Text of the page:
As of today, December 27th, 1832, Darwin had been on his voyage for exactly one year. If you recall, the captain actually tried to leave on the 26th, but so many of the sailors had gotten drunk from Christmas revelries that they had to spend another day in port to sober up. (And many a sailor suffered the captain’s wrath for their conduct.)
But this year was different. Christmas was the one day that sailors of the Royal Navy were typically given off, and the crew planned to relax and feast. Darwin notes:
“This being Christmas day, all duty is suspended, the seamen look forward to it as a great gala day; & from this reason we remained at anchor.” (Dec 25)
But Darwin was not planning to remain idle – heck no. He gathered up his friends – who had the day off – and decided to “bag a peak” to celebrate:
“Wigwam Cove is in Hermit Island; its situation is pointed out by Katers Peak, a steep conical mountain 1700 feet high which arises by the side of, & overlooks the bay: — Sulivan Hamond & myself started after breakfast to ascend it: —the sides were very steep so [as] to make the climbing very fatiguing, & parts were thick with the Antarctic Beech. From the summit a good geographical idea might be obtained of the surrounding isles & distant main land. — These islands would appear to be the termination of the chain of the Andes; the mountain tops only being raised above the ocean. — Whilst looking round on this inhospitable region we could scarcely credit that man existed in it. — On our return on board, we were told we had been seen from the ship: this we knew to be impossible, as the Beagle is anchored at the mouth of the harbor & close under a lofty peak, behind which is Katers. As it was certain men had been seen crawling over the rock on this hill, they must have been Fuegians.” (Dec 25)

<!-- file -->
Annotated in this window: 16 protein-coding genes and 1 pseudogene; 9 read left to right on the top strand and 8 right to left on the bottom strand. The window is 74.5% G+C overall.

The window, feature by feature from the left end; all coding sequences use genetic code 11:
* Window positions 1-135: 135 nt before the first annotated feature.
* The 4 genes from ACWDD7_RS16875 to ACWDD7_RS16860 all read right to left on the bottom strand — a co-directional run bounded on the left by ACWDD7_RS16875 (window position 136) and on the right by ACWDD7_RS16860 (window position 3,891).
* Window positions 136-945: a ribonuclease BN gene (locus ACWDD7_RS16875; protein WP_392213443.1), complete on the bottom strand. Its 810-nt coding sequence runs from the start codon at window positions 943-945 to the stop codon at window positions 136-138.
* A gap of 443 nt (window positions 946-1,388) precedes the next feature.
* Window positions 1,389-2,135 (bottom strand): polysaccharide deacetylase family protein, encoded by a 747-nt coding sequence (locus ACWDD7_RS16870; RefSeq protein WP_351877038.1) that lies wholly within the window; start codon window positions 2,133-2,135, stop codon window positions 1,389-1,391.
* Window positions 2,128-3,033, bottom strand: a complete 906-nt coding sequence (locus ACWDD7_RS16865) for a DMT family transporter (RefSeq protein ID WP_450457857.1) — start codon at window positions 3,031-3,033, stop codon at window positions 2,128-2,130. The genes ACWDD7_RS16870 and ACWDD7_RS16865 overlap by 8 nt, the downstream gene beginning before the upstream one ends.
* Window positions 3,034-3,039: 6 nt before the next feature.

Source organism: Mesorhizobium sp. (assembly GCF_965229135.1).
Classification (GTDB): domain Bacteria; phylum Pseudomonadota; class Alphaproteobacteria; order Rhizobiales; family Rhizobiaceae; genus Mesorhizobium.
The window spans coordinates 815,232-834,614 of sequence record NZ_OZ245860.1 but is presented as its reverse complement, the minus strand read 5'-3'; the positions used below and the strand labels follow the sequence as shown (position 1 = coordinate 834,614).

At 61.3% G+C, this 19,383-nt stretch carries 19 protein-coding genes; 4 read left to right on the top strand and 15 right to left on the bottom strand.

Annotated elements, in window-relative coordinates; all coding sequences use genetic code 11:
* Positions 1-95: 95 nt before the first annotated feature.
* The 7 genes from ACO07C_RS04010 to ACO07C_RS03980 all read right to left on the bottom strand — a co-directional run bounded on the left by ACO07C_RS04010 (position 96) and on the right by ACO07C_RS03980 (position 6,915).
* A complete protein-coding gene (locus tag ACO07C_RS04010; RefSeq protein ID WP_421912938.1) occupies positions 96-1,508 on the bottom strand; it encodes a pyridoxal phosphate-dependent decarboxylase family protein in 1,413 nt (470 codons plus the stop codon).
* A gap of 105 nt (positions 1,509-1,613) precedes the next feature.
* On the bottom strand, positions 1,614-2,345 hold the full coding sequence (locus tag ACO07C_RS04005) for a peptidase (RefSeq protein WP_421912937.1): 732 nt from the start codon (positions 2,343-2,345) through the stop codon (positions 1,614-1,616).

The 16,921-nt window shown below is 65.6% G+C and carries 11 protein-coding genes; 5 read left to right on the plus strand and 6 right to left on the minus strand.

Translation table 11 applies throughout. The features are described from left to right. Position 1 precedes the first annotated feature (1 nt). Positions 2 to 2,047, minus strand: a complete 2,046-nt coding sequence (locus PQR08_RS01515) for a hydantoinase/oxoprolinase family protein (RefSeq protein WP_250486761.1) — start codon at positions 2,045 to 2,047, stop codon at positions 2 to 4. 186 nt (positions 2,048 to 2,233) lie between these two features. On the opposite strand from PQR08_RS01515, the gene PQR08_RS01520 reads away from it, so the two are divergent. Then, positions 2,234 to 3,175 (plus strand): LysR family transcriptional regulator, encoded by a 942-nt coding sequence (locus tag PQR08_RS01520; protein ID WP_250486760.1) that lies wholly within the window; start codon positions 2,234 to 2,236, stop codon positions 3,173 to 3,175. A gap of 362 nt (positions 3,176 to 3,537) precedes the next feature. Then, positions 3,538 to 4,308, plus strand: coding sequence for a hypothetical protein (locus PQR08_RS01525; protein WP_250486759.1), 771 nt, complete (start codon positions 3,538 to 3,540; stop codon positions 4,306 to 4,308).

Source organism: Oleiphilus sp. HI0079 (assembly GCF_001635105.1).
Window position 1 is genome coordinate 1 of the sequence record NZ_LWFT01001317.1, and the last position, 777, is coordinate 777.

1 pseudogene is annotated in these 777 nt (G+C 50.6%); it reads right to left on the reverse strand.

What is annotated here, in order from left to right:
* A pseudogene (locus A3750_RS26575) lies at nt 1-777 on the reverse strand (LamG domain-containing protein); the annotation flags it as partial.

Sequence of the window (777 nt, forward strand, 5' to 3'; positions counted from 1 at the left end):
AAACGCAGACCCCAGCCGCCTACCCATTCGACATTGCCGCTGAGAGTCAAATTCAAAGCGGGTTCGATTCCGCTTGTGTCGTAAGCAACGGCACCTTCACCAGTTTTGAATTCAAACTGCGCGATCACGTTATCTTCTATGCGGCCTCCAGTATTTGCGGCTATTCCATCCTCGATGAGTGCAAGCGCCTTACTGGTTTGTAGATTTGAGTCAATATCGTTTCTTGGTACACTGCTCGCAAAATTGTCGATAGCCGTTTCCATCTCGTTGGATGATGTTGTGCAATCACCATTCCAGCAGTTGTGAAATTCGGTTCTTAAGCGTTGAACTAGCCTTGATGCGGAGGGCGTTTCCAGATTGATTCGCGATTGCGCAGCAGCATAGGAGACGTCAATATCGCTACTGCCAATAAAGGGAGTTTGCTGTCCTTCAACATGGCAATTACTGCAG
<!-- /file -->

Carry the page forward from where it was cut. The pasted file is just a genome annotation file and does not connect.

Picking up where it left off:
I am particularly impressed at how Darwin makes the connection with the islands being the “tips” of the southern end of the Andes – and observation that is more or less correct.
My favorite part of the day is when Darwin and his buddies go a little crazy…shooting guns, yelling, and rolling rocks. Yes – some things never really change, but it is particularly amusing to picture young Darwin whoopin’ it up on the mountainside. Of course, part of going crazy for Darwin was “geologizing”:
“From their position, all our parties were in view. — & what must have been their feelings of astonishment — the whole of wigwam cove resounded with guns fired in the Caverns at the Wild fowl; we three also screaming to find out echos, Sulivan amusing himself by rolling down the precipes huge stones, & I impetuously hammering with my geological tools the rocks. They must have thought us the powers of darkness; or whatever else, fear has kept them concealed.” (Dec 25)
One of the Darwin Christmas Cards for sale from the British Humanist Association
Luckily, the party of explorers returned to sea level by nightfall because a storm started to roll in…
“The sky looked ominous at sunset & in the middle of the night the hands were turned up to let go another anchor, for it blew a tremendous gale.” (Dec 25)
It would be the first of many storms that the Beagle would endure in the coming weeks.
Merry Christmas to all from “Lands End”!